Whanganui leads the country in flu vaccine campaign


21 May 2020


Whanganui is leading the way nationally for vaccinations against influenza.


Latest figures from the Ministry of Health show the Whanganui region is the top performer when it comes to people getting their flu jabs.


Being immunised against the flu is particularly important this year as New Zealand tackles the COVID-19 outbreak, and the national campaign started early to counter the threat of two viruses in circulation.


The first stage of the flu campaign has targeted priority groups -- those who are vulnerable and likely to get more severe symptoms. These priority groups are people aged 65 and over; pregnant women; those with long-term health conditions; and children aged four and under with respiratory problems.


Free vaccinations for these groups started on 18 March and continued till 28 April when the flu vaccine became available for everyone.


The ministry’s figures up to 1 May show that of the country’s 20 district health boards, Whanganui has had the best results, with 24 per cent of the total population vaccinated.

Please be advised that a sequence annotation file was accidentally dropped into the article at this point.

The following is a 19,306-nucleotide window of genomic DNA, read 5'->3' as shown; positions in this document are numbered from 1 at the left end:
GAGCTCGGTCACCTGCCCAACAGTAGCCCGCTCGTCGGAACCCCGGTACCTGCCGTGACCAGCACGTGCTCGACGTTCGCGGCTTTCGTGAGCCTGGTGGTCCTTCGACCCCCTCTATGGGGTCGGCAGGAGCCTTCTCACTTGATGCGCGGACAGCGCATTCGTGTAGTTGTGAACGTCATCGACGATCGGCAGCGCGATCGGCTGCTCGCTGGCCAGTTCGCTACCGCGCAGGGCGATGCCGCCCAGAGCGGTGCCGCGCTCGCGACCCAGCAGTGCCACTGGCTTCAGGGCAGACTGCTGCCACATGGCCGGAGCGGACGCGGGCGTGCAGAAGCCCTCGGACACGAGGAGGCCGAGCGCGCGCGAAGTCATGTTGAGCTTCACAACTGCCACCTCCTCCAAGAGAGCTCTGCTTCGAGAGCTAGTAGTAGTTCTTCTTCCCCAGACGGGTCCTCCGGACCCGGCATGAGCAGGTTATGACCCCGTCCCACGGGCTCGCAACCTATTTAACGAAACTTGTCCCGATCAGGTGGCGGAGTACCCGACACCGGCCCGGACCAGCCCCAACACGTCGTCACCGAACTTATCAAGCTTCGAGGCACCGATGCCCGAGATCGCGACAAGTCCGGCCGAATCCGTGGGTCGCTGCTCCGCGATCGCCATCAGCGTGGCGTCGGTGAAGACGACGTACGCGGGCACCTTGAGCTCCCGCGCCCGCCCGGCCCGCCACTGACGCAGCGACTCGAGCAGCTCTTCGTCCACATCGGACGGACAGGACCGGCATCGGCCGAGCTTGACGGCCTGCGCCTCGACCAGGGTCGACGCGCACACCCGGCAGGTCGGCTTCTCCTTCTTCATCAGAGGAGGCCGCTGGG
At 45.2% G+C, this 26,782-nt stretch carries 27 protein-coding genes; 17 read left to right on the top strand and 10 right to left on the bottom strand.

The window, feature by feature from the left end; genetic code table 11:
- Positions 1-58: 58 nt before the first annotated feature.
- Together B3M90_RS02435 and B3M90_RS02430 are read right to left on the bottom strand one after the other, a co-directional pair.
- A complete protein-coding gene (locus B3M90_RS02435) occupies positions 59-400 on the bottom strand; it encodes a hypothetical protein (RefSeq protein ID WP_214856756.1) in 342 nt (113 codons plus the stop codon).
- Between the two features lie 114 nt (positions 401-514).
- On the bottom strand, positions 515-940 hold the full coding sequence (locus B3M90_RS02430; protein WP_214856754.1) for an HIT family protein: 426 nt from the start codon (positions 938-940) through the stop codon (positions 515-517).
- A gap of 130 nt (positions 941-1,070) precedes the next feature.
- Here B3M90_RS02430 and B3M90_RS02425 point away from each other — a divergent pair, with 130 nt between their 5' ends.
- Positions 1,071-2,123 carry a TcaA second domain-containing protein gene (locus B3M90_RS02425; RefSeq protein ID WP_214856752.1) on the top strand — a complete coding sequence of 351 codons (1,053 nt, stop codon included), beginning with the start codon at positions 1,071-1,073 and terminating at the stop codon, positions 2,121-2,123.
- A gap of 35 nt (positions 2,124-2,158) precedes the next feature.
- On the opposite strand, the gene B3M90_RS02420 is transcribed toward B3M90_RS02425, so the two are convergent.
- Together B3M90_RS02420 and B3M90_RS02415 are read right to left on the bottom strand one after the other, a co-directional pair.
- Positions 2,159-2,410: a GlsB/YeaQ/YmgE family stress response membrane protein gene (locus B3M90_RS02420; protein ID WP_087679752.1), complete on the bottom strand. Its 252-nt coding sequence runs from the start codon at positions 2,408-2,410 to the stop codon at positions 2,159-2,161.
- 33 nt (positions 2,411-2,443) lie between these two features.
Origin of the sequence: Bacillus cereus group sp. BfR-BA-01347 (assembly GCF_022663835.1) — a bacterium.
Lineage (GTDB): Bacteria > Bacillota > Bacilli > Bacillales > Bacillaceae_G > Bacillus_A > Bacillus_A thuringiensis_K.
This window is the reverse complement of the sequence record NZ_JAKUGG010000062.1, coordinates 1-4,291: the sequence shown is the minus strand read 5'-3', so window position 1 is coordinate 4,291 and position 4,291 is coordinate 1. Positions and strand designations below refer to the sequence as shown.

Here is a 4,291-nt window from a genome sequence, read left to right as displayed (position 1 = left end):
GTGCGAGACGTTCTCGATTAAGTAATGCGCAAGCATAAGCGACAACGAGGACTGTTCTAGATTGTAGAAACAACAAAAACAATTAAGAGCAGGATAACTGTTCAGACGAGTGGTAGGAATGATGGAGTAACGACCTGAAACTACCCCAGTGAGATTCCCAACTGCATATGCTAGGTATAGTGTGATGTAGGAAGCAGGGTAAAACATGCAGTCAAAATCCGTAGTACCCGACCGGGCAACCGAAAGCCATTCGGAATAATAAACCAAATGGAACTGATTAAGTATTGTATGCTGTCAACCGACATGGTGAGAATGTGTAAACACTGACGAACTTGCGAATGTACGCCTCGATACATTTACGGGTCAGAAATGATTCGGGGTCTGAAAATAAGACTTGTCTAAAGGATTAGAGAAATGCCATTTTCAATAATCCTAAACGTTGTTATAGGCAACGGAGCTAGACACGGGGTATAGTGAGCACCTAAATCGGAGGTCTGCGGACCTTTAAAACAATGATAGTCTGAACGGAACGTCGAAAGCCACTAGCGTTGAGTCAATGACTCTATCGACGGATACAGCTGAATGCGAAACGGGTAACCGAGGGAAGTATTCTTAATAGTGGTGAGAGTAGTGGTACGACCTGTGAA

A standout statistic was for Maori aged 65 and over, where 83 per cent of the population had been vaccinated. Across all prioritised ethnicities, Whanganui has reached 74 per cent.


DHB chief executive Russell Simpson hailed the “whole-of-system effort” that had produced the results.


“A lot of groups have combined to give us such good numbers – public health staff; primary health services; and kaupapa Māori providers.”


He particularly acknowledged the efforts of the Whanganui Regional Health Network.


The successful campaign has been noted at the Ministry of Health, with Deputy Director General, Population Health and Prevention, Deborah Woodley commenting: “Whanganui DHB has done an outstanding job -- 83 per cent of Māori aged over 65 in the DHB have had a flu vaccine. Last year national coverage for Māori for the whole season was 45.3 per cent.”


Last week Director General of Health Ashley Bloomfield noted that more than half of Mâori aged 65 and over had had their influenza vaccination.


“This is double the rate for the same time last year. The initiatives that have helped to achieve this higher immunisation rate are something we want to continue in future influenza seasons. It’s great to see higher uptake than ever by all New Zealanders.”